I talked to my roommates in Dublin and began to compile things that I would have liked to know for my first stay in a hostel. I do highly recommend hostel stays—much cheaper, you meet people from all over the world, you can cook your own food and save money and there’s community if you want there to be.
Hope you find this list helpful. Please add to it in Comments as I’m sure I didn’t get it all as my hostel experience is limited to 2 hostels in Ireland.
Ten Tips for Making the Most of Your Hostel Stay
Do your research.
Check out hostels online using a site like http://www.hostelworld.com and choose one with high ratings and good reviews for the features that matter to you most. The best hostels are often not the most expensive.
Choose smaller rooms.
If it’s only a few dollars more than a larger dorm, choose a 4-bed, 6-bed or 8-bed room. You’ll have less of a wait for the bathroom and shower, it will be quieter and generally more secure.
Find an inexpensive nearby market.
Unless you plan to dine out all the time, you will need to buy some food right away. Most hostels provide a very simple breakfast of cold cereal and toast but you’re on your own for lunch, dinner and snacks. Things like single-packs of hot chocolate or microwave popcorn can be the perfect snack at the end of day of sightseeing.
Download a movie or two before you leave.
Sometimes you may want to just watch a movie. I found that the hostels’ DVDs didn’t work in my U.S. computer so I rented a couple of movies from iTunes. You can download them and watch them without wifi so you can watch them from anywhere. You can usually watch the hostel’s movie selection on the common area television and DVD player, but other people may be watching something else. It’s nice to have your own movies and mobile device. I also brought a splitter, which allows two people to plug in their own headphones so you can watch the same movie from your device with a friend.
Bring a device that has wifi.
I loved having my laptop but for some people that is too cumbersome. While other people had to wait for their 30 minutes of free internet per day on the hostel’s computers, or pay for time, I had unlimited access via the high-speed wifi available in the common areas. It gave me the freedom to research weather, sights I wanted to see, look for an apartment, watch a movie, etc. Most hostels will lock up your laptop or tablet, portable hard drive, passport and other valuables when you’re not using them.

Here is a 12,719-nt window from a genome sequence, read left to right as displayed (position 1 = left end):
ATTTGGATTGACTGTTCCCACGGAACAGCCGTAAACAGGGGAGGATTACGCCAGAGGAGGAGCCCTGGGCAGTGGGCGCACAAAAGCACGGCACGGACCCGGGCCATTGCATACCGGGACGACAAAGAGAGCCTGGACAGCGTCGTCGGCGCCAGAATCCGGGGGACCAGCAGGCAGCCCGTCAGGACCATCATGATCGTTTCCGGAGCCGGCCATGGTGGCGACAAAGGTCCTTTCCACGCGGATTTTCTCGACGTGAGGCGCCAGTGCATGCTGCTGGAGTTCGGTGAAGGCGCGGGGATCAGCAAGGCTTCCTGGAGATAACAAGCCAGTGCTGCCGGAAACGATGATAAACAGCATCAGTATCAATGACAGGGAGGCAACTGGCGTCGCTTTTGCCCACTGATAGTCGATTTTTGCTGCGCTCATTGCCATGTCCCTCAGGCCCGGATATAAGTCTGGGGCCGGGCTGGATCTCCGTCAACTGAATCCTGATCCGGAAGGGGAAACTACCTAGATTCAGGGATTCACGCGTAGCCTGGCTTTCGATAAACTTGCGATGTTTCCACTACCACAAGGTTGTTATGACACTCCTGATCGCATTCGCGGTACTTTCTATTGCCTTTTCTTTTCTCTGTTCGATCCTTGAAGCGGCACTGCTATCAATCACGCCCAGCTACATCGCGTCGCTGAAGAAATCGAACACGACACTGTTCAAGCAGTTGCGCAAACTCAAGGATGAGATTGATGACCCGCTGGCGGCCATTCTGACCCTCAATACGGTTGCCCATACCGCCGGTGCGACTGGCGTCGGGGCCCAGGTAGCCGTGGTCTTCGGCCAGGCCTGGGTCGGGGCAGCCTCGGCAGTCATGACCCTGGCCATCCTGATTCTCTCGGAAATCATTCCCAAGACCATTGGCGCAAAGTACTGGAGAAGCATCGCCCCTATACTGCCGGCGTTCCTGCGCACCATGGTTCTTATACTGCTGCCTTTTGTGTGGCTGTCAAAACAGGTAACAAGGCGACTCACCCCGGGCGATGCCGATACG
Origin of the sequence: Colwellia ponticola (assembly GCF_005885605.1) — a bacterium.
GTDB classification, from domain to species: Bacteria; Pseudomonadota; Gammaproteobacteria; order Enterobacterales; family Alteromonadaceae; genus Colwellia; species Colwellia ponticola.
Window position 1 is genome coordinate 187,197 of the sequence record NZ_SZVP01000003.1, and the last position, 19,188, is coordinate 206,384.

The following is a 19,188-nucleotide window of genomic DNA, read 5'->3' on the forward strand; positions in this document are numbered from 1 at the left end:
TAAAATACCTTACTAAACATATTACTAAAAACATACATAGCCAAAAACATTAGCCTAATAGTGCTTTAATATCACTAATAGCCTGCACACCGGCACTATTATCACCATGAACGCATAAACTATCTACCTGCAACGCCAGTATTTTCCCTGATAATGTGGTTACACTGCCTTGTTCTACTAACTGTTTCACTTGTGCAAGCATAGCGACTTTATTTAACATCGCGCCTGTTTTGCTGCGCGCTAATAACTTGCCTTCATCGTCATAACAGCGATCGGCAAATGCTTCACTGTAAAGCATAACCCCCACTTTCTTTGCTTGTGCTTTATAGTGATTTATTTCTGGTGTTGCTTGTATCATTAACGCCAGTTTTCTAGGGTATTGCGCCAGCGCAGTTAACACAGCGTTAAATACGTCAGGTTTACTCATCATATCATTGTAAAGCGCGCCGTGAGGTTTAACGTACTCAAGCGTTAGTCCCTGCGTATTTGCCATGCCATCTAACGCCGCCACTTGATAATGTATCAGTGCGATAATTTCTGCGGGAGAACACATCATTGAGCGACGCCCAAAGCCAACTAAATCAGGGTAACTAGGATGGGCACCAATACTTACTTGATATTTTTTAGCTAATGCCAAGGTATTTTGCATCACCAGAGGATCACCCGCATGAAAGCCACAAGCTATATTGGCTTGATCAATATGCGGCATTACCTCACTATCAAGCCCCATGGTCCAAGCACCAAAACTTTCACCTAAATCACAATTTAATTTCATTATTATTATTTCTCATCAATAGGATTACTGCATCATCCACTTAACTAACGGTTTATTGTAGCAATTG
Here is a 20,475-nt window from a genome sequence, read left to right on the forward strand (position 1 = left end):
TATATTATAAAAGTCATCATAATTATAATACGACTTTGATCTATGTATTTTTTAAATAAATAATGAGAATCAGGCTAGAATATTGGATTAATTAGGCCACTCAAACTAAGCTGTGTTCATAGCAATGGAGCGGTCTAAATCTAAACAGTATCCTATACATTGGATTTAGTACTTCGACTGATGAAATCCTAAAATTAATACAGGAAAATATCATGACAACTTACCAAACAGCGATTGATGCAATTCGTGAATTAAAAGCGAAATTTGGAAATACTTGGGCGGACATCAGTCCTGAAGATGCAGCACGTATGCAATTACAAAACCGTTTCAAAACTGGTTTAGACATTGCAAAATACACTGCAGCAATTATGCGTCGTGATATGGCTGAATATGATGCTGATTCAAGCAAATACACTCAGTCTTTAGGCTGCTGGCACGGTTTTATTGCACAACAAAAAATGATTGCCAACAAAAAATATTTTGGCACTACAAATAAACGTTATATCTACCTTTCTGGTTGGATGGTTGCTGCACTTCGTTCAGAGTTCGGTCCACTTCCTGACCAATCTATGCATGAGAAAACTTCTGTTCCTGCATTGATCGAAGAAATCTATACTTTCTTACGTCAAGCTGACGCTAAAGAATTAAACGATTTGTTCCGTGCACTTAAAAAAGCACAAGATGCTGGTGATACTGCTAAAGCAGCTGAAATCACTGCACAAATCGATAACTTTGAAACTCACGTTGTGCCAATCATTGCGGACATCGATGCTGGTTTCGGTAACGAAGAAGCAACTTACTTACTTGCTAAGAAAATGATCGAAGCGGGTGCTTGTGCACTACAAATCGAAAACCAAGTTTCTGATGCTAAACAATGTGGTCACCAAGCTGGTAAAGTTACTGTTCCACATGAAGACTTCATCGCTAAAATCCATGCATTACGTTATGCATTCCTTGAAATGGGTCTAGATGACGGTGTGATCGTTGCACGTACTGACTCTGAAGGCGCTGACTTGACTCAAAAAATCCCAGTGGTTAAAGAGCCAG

Bedtime Kit. This needs to be accessible so that you can find it easily in the dark and contains your toothbrush, toothpaste, floss, face cleanser, moisturizer, washcloth, etc. for the times you come in after the lights are out in your room.
Morning Kit. This contains those things you need to get ready for the day. Often your roommates will be sleeping in and you will create less disturbance if you have a bag that’s easy to grab and go. Pack what you need for your shower, your makeup, skin care and your clothes for the day so that you can get dressed in the bathroom.
Wifi Access Kit. As a blogger, I found that I liked to have a bag that contained my camera wires to transfer pictures to my laptop, power adapters, headphones, etc. so that I had everything I needed when I used the wifi access that is usually only available in common areas, typically on the hostel’s main floor.
Ask your hostel staff for advice.
They know the area and they work with travelers like you every day. Email or call them in advance with any questions.
Talk to people.
You have the opportunity to live with, dine with and hang out with people that are, by the vast majority, friendly and trustworthy.
Save money by cooking together. If you find people that are at the hostel for several days, ask if they want to buy and cook food together. You’ll save a ton of money and create memorable experiences.
Mix it up.
If you’re in a group, invite another group to go with yours and take a walking tour of interesting places. If you’re alone, talk to other people who are on their own as well and go see the sights together. And don’t forget to meet local people. Most of your hostel mates will be from other countries or other parts of the country you’re in. Be sure to get out and about and talk to local people too. Strike up a conversation and learn about their country from their perspective. Maybe they’ll invite you to see the area with them, which can be much more fun and informative.